Saturday, June 9, 2007

Alain Juppé

One key race to watch tomorrow is that of Alain Juppé in the 2nd circonscription of the Gironde. Royal captured more than 54 percent of the votes in this district in the second round of the presidential election, so it may not be easy going for the minister of the environment despite his substantial local base (he is mayor of Bordeaux), prominence, and super-ministerial position in the Fillon government. To defeat him would allow the Socialists to claim a victory of sorts, since Fillon has said that any minister who runs for a seat as deputy and fails will be sacked.

Christine Boutin

At first sight the choice of Christine Boutin as minister of housing and cities seems odd. A politician distinguished primarily for her opposition to abortion and same-sex civil unions, she heads a small party of "social conservatives" known as the Forum des Républicains Sociaux and had considered running for the Elysée herself before stepping aside in favor of Nicolas Sarkozy. Her traditionalist Catholicism would seem to make her the odd woman out in a nation of anticlericals (on her appointment of a priest to her staff, see yesterday's comment here).

Yet some of her lesser-known commitments make her choice for the post less peculiar, perhaps. For one thing, she favors a guaranteed minimum income in the form of what she calls a "universal dividend." This puts her in the company of such figures of the European intellectual left as Philippe van Parijs and Claus Offe, who favor a universal basic income (much higher, to be sure, than Boutin's proposed 330 euros per month, but the principle is the same: an expression of social solidarity and refusal of exclusion).

For another, she is a champion of prisoners' rights and improved conditions in the prisons. Finally, she is virtually alone on the right of the political spectrum in wanting to make the right to decent housing un droit opposable, that is, a right guaranteed in law and giving grounds for litigation if the government fails to provide.

But perhaps her most signal qualification for the post is her willingness to enter into dialogue with religious Muslims. As a Catholic fundamentalist, her views on the foundational role of religion and its priority over politics have at least that in common with certain Muslim views. She has attended meetings and received the applause of the Union des Organisations Islamiques de France (UOIF), which is close to the Muslim Brothers and considered a more radical element within the Conseil Français du Culte Musulman (CFCM). (The CFCM is the body that represents the "Muslim community" to the state; it was created at the behest of Socialist Jean-Pierre Chevènement but raised to its present status by Nicolas Sarkozy in his previous position as minister of the interior and religious organizations [cultes]. Fouad Alaoui, the head of the UOIF, is the number two in the CFCM at the moment.)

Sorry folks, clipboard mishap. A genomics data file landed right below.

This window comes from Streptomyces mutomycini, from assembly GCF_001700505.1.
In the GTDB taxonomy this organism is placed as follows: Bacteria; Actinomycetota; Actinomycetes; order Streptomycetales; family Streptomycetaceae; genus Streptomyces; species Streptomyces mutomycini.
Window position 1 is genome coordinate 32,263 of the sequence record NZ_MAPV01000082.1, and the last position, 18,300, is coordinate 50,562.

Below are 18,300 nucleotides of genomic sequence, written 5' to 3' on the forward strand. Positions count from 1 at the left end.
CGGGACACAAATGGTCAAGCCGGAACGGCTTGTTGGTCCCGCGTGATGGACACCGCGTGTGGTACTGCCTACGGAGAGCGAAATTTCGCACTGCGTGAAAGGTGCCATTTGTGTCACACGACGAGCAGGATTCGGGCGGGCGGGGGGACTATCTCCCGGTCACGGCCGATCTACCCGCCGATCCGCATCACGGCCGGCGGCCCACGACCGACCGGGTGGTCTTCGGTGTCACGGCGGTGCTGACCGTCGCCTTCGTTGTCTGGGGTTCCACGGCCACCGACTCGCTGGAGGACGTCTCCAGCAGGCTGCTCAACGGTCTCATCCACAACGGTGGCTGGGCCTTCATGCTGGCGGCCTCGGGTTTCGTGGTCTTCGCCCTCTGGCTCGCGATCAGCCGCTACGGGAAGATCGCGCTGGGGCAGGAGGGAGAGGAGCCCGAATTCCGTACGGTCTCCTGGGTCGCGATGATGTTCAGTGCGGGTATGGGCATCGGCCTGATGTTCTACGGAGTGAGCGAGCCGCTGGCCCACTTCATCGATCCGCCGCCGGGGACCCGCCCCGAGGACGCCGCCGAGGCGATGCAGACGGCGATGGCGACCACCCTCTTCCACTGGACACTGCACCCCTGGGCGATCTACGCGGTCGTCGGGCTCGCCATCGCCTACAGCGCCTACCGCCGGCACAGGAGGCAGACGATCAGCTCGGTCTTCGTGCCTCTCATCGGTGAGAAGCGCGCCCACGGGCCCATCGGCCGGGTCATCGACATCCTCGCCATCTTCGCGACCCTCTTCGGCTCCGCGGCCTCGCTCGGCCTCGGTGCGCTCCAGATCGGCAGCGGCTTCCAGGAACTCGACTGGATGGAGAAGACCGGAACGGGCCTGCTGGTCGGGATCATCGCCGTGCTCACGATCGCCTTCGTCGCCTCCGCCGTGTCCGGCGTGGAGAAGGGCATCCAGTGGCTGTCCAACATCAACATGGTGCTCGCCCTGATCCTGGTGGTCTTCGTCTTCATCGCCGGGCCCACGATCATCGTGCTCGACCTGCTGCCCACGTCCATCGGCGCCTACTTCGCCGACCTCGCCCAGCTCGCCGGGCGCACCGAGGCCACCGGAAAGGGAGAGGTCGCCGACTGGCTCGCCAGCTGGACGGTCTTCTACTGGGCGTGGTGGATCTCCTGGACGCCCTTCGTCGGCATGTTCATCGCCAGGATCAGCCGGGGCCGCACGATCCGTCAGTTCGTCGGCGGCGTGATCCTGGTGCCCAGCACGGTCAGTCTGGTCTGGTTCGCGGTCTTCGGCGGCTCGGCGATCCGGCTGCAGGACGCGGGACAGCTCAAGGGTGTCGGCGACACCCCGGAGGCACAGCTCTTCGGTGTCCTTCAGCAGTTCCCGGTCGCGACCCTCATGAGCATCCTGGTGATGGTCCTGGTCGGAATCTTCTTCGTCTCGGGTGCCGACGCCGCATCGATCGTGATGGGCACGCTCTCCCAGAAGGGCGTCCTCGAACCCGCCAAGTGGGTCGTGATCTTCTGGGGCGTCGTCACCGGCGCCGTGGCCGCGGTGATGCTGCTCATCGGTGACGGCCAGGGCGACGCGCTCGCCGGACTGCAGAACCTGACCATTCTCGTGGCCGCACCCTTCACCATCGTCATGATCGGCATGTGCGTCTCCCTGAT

Boutin is thus well-placed to serve as an emissary to Muslim groups, to which she has none of the a priori hostility characteristic of most republican politicians. She is also relatively expendable: if she makes a misstep or fails in her overtures, she can be replaced without great damage to the president, with whom she is not closely associated.

Foreign Direct Investment Disguised

Brad DeLong has a very smart article over at Project Syndicate. He notes cases in which foreign investment in the United States, though essential to sustaining our enormous current account (trade) deficit, nevertheless arouses significant domestic political opposition when foreigners want to control US firms rather than simply buy US financial instruments. But this opposition, while it blocks the normal operation of financial markets, simultaneously creates an opportunity for clever intermediaries, who step in to act as domestic agents for foreign capital. He cites the Blackstone Group as a case in point.

Now, economic nationalism is not peculiar to the United States. France is often accused of being a prime exemplar of the malady. When Mittal Steel tried to buy Arcelor, even politicians normally labeled "agents of Anglo-Saxon neoliberalism" by their anti-market antagonists thundered against the deal, which eventually went through anyway (and the thunder, loud in public, may have been rather more muffled in private). Perhaps a more interesting case in light of DeLong's remarks is that of the Marseille-Corsica ferry line SNCM, which was bought by Butler Capital Partners. Although William Butler, the French-American principal in the firm, had French roots, he acted as a front man for a private equity firm with international investors (which did not go unnoticed by, or please, L'Humanité). Still, Butler's role, and the usefulness of his close relationship with Dominique de Villepin in brokering the deal, suggests that opportunities of the sort that DeLong anticipates will be plentiful in France in coming years.

As I noted the other day, France attracts more than its share of foreign direct investment, despite its reputation for being unfriendly to foreign investors. The bitterness of the Arcelor and SNCM controversies suggests that this reputation is not altogether undeserved. This environment only enhances the opportunity for well-connected financial intermediaries, however. "Capital laundering" will likely be a growth industry.